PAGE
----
At the Monte Carlo Masters, Matosevic earned one of the biggest victories of his career, defeating former top ten player Fernando Verdasco in the first round. He lost to eight-time champion Rafael Nadal in the next round. Matosevic upset Milos Raonic in the round of 16 at the Citi Open. In the quarterfinals of the same event he fell in a third set tiebreak to Dmitry Tursunov.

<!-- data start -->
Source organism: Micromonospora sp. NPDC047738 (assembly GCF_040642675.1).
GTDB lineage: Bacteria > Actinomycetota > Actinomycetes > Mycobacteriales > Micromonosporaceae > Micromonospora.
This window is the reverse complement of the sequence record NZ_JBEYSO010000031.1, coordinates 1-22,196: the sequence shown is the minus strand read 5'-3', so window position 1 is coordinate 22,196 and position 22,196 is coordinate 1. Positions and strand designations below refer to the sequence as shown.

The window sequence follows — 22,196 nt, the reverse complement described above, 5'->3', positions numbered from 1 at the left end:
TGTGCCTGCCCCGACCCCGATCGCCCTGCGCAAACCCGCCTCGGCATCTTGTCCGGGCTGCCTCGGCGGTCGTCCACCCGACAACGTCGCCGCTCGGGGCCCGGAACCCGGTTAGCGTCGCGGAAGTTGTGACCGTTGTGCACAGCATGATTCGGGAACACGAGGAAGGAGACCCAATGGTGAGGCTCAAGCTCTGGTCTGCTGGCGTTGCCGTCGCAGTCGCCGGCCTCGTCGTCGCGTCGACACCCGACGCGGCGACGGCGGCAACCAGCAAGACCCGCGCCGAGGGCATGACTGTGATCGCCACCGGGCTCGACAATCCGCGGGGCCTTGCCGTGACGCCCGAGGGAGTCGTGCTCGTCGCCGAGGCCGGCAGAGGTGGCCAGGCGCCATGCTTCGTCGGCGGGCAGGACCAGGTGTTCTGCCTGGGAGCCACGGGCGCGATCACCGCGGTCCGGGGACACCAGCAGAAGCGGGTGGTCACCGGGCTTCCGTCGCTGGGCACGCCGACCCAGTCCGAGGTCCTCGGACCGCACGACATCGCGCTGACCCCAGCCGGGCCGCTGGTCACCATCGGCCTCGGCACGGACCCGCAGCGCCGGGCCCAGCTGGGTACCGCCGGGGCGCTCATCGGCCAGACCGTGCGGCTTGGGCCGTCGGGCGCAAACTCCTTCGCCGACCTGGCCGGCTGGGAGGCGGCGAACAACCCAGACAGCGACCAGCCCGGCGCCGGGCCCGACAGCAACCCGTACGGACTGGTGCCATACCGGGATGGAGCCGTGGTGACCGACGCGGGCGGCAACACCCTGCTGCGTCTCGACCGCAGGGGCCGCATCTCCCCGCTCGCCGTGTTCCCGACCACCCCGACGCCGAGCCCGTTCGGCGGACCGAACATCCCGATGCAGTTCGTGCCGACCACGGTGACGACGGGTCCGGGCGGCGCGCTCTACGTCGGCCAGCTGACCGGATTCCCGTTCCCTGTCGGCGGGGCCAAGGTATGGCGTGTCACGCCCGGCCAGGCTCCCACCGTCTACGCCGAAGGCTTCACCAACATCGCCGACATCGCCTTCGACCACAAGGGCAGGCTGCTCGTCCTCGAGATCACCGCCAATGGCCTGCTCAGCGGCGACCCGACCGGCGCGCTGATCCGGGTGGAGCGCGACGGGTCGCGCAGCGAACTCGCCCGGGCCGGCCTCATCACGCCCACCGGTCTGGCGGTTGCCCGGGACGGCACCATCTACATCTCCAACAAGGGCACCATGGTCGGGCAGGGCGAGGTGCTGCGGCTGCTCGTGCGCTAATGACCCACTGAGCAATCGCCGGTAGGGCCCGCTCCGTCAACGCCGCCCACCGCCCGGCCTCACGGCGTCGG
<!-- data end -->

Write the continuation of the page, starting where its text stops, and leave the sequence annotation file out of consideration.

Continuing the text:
Matosevic's season began at the Brisbane International where he defeated Julien Benneteau and Sam Querrey. He was defeated by Roger Federer in the quarter-finals in straight sets. During the second set, he was treated briefly for his shoulder injury which has persisted since the end of last season. He reach the quarterfinals of the 2014 Apia International Sydney defeating Florian Mayer and Andreas Seppi on the route but lost to Sergiy Stakhovsky. At the Australian Open, Matosevic was defeated by Kei Nishikori in five sets. At the French Open, he reached the second round of a Grand Slam tournament for the first time in his thirteenth attempt, defeating Dustin Brown in four sets. It was his first ever win at a Major tournament, and his first ever win in a best-of-5 sets match. The following week, Matosevic made the final of the 2014 Aegon Trophy, but lost to Marcos Baghdatis. Matosevic won his second grand slam match by defeating the Spaniard Fernando Verdasco in four sets in the first round of Wimbledon. Matosevic made it to the quarterfinals of the BB&T Atlanta Open where he fell to John Isner. In the first round of the Western & Southern Open Matosevic beat Nicolas Mahut in two sets. On match point the chair umpire overruled a Matosevic ace, after Matosevic won the match on his second serve he verbally berated the chair umpire and spit on the court.